EU approves controversial AI Act to mixed reactions

The European Parliament today approved the AI Act, the first ever regulatory framework governing the use of AI systems. The legislation passed with an overwhelming majority of 523 votes in favour, 46 against and 49 abstentions.

“This is a historic day,” said Italian lawmaker Brando Benifei, co-lead on the AI Act. “We have the first regulation in the world which puts a clear path for safe and human-centric development of AI.”

The AI Act will categorise AI systems into four tiers based on their potential risk to society. High-risk applications like self-driving cars will face strict requirements before being allowed on the EU market. Lower risk systems will have fewer obligations.

“The main point now will be implementation and compliance by businesses and institutions,” Benifei stated. “We are also working on further AI legislation for workplace conditions.”

His counterpart, Dragoş Tudorache of Romania, said the EU aims to promote these pioneering rules globally. “We have to be open to work with others on how to build governance with like-minded parties.”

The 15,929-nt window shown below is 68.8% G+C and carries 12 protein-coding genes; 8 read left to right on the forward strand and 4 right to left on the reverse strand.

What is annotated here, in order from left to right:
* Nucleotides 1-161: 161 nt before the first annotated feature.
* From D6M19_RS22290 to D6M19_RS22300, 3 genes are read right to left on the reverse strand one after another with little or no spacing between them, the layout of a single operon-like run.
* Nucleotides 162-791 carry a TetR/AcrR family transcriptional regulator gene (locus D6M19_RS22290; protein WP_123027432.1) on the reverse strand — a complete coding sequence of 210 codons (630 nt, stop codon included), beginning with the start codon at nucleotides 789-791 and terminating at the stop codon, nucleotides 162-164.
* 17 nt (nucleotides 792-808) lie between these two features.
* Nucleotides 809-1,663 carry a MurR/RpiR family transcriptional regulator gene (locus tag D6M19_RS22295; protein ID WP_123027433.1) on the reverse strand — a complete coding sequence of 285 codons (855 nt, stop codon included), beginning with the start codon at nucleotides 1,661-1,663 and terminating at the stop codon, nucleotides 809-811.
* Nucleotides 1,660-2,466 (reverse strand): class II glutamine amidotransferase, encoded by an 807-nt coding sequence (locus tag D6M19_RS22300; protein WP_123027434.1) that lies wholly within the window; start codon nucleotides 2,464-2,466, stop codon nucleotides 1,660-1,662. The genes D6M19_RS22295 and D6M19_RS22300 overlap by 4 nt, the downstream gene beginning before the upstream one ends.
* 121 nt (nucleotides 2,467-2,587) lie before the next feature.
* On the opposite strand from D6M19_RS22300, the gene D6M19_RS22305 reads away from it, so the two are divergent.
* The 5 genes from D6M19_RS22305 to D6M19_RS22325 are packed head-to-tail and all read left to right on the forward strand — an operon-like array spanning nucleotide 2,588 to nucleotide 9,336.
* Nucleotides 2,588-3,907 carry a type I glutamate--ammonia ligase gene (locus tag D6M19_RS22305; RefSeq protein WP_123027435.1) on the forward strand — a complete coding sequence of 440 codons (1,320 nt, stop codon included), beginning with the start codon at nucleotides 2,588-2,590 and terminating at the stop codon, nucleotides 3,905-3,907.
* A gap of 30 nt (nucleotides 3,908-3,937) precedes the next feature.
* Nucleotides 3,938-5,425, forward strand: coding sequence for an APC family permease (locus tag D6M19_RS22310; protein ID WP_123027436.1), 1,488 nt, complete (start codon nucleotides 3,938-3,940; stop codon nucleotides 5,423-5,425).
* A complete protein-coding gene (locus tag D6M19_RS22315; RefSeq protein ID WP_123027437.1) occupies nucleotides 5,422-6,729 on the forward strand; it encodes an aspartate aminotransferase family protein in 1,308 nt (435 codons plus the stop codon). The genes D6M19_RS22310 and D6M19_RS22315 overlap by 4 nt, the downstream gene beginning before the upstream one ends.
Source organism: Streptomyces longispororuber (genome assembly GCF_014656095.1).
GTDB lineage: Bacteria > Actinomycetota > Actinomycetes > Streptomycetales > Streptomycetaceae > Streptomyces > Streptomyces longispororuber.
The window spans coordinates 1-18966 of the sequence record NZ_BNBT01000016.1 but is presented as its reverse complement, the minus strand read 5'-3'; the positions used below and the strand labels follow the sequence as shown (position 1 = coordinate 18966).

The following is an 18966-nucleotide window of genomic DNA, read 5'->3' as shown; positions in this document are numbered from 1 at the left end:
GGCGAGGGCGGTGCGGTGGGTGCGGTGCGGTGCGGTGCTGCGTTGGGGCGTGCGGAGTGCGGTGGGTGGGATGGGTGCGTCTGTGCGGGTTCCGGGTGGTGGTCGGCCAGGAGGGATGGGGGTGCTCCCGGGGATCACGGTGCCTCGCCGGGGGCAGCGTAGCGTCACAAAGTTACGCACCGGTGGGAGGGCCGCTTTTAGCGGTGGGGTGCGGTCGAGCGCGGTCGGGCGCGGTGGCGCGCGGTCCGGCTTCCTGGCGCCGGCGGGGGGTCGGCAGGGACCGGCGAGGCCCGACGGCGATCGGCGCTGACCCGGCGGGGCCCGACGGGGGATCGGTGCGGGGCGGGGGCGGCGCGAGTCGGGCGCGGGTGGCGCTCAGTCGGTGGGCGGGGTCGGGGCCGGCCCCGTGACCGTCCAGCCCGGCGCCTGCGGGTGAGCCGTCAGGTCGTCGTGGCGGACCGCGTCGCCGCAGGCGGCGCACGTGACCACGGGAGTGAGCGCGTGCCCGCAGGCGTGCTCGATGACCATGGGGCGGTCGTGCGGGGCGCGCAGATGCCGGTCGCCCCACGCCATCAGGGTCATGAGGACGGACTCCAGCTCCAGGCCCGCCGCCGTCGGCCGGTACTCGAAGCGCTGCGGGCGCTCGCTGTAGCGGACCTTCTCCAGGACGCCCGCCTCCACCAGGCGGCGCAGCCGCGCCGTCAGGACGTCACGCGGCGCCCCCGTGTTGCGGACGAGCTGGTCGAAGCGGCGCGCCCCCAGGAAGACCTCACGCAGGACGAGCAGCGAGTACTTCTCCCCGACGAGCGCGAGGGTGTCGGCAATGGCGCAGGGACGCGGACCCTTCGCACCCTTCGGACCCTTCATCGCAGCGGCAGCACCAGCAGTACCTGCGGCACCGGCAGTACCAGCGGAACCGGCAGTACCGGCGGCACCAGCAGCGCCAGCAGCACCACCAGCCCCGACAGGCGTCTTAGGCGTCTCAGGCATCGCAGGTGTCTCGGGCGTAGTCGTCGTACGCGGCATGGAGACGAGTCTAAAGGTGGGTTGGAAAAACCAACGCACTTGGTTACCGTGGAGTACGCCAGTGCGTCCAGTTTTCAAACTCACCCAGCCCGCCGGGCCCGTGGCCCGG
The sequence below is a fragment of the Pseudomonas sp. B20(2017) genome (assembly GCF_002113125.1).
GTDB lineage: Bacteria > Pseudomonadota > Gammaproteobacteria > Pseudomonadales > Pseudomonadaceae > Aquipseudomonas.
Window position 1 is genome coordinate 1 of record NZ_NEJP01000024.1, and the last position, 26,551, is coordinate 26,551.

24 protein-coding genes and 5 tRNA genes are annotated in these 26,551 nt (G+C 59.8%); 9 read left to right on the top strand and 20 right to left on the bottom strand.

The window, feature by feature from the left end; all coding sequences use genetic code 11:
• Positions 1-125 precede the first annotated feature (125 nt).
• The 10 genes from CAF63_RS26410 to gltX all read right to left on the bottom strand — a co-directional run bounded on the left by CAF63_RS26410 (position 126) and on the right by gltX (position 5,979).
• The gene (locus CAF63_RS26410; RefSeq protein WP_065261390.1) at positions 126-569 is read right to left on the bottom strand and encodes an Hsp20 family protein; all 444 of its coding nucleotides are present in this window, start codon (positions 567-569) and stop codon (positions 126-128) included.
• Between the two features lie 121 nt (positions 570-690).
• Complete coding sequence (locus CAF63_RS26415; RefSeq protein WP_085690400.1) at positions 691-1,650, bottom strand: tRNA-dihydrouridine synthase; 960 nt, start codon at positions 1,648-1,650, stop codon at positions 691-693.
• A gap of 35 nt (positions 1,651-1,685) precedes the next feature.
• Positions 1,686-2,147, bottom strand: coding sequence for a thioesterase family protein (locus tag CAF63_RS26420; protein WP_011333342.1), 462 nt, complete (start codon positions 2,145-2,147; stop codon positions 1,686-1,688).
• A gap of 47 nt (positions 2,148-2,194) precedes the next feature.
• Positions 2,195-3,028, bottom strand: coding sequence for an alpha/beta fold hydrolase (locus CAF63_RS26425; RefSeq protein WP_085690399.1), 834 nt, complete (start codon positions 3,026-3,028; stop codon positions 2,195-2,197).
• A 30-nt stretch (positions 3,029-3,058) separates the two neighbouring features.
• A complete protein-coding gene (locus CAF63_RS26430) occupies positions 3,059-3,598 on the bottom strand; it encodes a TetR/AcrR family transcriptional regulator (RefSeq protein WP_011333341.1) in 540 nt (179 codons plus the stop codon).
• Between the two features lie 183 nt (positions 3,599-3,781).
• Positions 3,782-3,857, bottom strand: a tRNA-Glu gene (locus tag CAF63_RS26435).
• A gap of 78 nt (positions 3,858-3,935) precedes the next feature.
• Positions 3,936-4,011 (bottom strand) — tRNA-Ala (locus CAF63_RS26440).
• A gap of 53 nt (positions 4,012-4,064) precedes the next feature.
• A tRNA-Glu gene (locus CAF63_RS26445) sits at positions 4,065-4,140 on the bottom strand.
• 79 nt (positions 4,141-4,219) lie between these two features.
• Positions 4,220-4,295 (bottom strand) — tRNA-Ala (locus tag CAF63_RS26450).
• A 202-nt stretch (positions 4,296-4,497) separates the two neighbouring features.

The general AI rules take effect in May 2025, while obligations for high-risk systems kick in after three years. National oversight agencies will monitor compliance.

Differing viewpoints on impact

Reaction was mixed on whether the Act properly balances innovation with protecting rights.

Curtis Wilson, a data scientist at Synopsys, believes it will build public trust: “The strict rules and punishing fines will deter careless developers, and help customers be more confident in using AI systems…Ensuring all AI developers adhere to these standards is to everyone’s benefit.”

However, Mher Hakobyan from Amnesty International criticised the legislation as favouring industry over human rights: “It is disappointing that the EU chose to prioritise interests of industry and law enforcement over protecting people…It lacks proper transparency and accountability provisions, which will likely exacerbate abuses.”

Companies now face the challenge of overhauling practices to comply.

Marcus Evans, a data privacy lawyer, advised: “Businesses need to create and maintain robust AI governance to make the best use of the technology and ensure compliance with the new regime…They need to start preparing now to not fall foul of the rules.”

After years of negotiations, the AI Act signals the EU intends to lead globally on this transformative technology. But dissenting voices show challenges remain in finding the right balance.

(Photo by Tabrez Syed on Unsplash)

See also: OpenAI calls Elon Musk’s lawsuit claims ‘incoherent’

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Tags: ai, ai act, artificial intelligence, eu, europe, european parliament, law, legal, Legislation, Politics




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